Playing cards. After each 100 words I also get to turn over a playing card. (I do the same thing with proofreading, where I turn over a playing card for each page read.) This acts as a surprise and a treat, but I think it also provides a physical manifestation of progress through a project that you don't get when writing or reading digitally. I have various sets of playing cards that I use (Doctor Who, James Bond, Star Wars, Judge Dredd, etc), but this year I mainly used a (possibly unlicensed) set that featured paintings of Tarzan, John Carter, Game of Thrones and Vampirella.
The Kindle. I have things set up so that when I finish the chapter, and press the SEND button on my Freewrite, it gets automatically forwarded to my Kindle. It was such a pleasure to go to bed each night knowing that I would have a new chapter of my own novels to read! I wouldn't recommend them to anyone else, but I find them hilarious. I would annotate the chapter while reading, then in the morning take in those corrections to the text file. It was good preparation for writing the next chapter, but also meant the novels were in pretty good shape by the time I finished writing them. Expect to see them in future issues of TQF!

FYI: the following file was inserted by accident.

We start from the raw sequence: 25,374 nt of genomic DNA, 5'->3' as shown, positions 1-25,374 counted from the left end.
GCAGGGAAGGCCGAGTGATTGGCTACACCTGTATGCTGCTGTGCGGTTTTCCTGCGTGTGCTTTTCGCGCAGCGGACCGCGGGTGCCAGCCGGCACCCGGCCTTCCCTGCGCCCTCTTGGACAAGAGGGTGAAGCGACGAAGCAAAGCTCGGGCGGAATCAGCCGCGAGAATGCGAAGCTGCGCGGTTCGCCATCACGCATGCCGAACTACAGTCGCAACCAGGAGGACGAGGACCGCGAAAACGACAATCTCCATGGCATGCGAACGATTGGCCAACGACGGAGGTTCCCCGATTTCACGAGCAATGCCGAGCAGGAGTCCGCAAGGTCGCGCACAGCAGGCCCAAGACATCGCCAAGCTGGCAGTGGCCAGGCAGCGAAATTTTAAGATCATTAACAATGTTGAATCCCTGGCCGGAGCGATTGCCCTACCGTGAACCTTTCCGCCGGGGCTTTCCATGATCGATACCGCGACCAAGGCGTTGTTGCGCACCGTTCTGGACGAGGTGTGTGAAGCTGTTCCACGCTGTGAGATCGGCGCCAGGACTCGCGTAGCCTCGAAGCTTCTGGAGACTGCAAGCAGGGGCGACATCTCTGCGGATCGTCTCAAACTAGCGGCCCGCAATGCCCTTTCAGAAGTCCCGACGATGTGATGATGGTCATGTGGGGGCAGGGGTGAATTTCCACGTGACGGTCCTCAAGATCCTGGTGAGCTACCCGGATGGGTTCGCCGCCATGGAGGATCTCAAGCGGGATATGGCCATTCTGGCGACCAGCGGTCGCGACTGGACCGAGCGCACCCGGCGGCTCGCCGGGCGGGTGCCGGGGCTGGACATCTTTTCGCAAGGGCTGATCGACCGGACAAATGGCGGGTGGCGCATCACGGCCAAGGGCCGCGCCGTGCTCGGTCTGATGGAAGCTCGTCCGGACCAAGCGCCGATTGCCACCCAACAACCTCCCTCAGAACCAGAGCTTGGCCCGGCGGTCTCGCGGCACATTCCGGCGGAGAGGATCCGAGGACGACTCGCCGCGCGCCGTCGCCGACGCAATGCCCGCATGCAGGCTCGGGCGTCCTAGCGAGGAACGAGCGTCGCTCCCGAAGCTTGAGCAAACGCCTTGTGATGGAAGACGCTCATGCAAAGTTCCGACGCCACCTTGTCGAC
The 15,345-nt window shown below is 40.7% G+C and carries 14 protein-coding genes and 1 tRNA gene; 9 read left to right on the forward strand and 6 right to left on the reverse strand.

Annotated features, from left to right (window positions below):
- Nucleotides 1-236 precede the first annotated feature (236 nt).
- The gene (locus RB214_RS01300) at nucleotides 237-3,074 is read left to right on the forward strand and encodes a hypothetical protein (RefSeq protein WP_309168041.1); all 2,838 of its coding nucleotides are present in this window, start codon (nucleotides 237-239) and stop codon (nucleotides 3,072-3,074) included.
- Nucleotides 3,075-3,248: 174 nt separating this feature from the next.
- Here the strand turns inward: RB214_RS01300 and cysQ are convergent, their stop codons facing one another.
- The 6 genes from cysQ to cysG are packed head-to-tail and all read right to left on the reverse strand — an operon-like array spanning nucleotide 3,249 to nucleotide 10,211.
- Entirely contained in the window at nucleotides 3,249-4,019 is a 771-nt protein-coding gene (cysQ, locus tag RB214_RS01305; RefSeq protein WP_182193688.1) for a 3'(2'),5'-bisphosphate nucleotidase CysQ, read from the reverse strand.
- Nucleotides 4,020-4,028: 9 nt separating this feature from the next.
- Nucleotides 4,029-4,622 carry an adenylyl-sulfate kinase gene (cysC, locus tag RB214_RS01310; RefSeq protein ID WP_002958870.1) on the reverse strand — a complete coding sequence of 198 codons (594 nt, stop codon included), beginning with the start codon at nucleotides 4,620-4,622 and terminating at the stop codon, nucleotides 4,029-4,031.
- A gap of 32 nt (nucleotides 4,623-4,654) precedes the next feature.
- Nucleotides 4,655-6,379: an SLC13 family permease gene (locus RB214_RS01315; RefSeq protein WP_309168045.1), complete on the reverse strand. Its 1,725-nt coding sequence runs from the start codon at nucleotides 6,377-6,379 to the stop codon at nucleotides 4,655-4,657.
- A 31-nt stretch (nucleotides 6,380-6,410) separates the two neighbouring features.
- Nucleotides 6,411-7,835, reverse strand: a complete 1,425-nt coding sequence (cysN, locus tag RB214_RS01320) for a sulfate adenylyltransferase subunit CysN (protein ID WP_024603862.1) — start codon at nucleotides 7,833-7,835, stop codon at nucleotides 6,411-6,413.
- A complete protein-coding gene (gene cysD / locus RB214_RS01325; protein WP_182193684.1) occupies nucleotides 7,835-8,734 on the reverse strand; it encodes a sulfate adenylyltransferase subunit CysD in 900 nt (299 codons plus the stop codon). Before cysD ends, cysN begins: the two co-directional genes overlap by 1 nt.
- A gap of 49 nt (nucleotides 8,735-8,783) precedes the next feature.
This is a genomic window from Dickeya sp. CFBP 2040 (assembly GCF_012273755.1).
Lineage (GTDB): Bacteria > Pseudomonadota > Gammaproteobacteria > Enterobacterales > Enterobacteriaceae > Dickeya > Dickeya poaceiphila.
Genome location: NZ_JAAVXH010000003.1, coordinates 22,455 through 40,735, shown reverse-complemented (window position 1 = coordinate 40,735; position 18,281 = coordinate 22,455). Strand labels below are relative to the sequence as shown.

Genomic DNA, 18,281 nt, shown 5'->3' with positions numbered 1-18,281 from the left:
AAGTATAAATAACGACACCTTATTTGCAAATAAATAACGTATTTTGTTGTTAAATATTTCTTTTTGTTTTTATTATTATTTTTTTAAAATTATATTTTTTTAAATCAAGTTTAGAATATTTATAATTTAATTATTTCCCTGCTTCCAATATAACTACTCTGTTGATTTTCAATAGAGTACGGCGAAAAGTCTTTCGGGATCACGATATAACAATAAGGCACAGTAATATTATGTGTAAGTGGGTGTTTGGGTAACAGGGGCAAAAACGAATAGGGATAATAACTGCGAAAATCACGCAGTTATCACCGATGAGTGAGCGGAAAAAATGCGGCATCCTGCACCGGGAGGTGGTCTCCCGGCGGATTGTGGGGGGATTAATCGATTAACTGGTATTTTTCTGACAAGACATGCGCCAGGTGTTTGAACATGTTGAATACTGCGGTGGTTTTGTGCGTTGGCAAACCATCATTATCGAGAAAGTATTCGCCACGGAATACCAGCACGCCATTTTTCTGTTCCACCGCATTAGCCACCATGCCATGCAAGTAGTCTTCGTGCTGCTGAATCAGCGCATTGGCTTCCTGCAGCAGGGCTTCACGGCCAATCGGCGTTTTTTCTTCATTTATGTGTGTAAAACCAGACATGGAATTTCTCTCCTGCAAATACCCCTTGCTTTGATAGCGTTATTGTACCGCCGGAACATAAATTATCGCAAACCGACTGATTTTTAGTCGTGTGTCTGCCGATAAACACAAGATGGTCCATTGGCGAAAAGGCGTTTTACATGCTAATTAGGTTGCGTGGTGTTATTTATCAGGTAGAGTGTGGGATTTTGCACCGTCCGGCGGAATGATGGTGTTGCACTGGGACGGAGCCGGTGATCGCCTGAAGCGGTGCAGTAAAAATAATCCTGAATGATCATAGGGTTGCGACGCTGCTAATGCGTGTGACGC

Not reading anything else. I didn't read other books this month. I got that out of my system in October! I read the new chapters of my books, and the old chapters of those books, and chapters of other books I've written about the same characters. That meant I was constantly refreshing my memory of their lives, and noticing details I could work back into the story. It also meant that I didn't get drawn into thinking about other people's plots instead of mine, or get distracted by writing book reviews instead of fiction.